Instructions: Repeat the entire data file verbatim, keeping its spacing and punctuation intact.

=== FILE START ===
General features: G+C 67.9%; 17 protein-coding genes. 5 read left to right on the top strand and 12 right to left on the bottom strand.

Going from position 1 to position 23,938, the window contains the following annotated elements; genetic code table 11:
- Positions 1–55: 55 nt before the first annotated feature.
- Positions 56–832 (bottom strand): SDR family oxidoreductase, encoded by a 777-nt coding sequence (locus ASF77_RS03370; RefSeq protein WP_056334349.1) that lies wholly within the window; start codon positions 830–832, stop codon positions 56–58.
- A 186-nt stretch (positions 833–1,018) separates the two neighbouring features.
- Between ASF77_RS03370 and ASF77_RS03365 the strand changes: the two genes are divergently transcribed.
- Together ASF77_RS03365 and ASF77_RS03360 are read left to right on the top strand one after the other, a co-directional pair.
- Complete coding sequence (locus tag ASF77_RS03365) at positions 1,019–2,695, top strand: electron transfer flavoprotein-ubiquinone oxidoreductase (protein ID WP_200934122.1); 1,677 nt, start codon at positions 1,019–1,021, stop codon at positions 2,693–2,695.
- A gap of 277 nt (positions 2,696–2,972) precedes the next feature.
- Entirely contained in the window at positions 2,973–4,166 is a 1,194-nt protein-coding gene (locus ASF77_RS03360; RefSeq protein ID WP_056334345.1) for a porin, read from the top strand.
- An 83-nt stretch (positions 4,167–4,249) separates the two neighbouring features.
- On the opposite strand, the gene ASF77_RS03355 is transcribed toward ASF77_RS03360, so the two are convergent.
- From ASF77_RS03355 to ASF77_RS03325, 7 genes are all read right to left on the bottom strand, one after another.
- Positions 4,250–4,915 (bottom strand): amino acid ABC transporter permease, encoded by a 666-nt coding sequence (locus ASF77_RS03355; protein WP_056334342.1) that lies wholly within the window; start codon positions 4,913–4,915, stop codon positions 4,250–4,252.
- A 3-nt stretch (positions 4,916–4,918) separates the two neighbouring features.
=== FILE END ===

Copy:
General features: G+C 67.9%; 17 protein-coding genes. 5 read left to right on the top strand and 12 right to left on the bottom strand.

Going from position 1 to position 23,938, the window contains the following annotated elements; genetic code table 11:
- Positions 1–55: 55 nt before the first annotated feature.
- Positions 56–832 (bottom strand): SDR family oxidoreductase, encoded by a 777-nt coding sequence (locus ASF77_RS03370; RefSeq protein WP_056334349.1) that lies wholly within the window; start codon positions 830–832, stop codon positions 56–58.
- A 186-nt stretch (positions 833–1,018) separates the two neighbouring features.
- Between ASF77_RS03370 and ASF77_RS03365 the strand changes: the two genes are divergently transcribed.
- Together ASF77_RS03365 and ASF77_RS03360 are read left to right on the top strand one after the other, a co-directional pair.
- Complete coding sequence (locus tag ASF77_RS03365) at positions 1,019–2,695, top strand: electron transfer flavoprotein-ubiquinone oxidoreductase (protein ID WP_200934122.1); 1,677 nt, start codon at positions 1,019–1,021, stop codon at positions 2,693–2,695.
- A gap of 277 nt (positions 2,696–2,972) precedes the next feature.
- Entirely contained in the window at positions 2,973–4,166 is a 1,194-nt protein-coding gene (locus ASF77_RS03360; RefSeq protein ID WP_056334345.1) for a porin, read from the top strand.
- An 83-nt stretch (positions 4,167–4,249) separates the two neighbouring features.
- On the opposite strand, the gene ASF77_RS03355 is transcribed toward ASF77_RS03360, so the two are convergent.
- From ASF77_RS03355 to ASF77_RS03325, 7 genes are all read right to left on the bottom strand, one after another.
- Positions 4,250–4,915 (bottom strand): amino acid ABC transporter permease, encoded by a 666-nt coding sequence (locus ASF77_RS03355; protein WP_056334342.1) that lies wholly within the window; start codon positions 4,913–4,915, stop codon positions 4,250–4,252.
- A 3-nt stretch (positions 4,916–4,918) separates the two neighbouring features.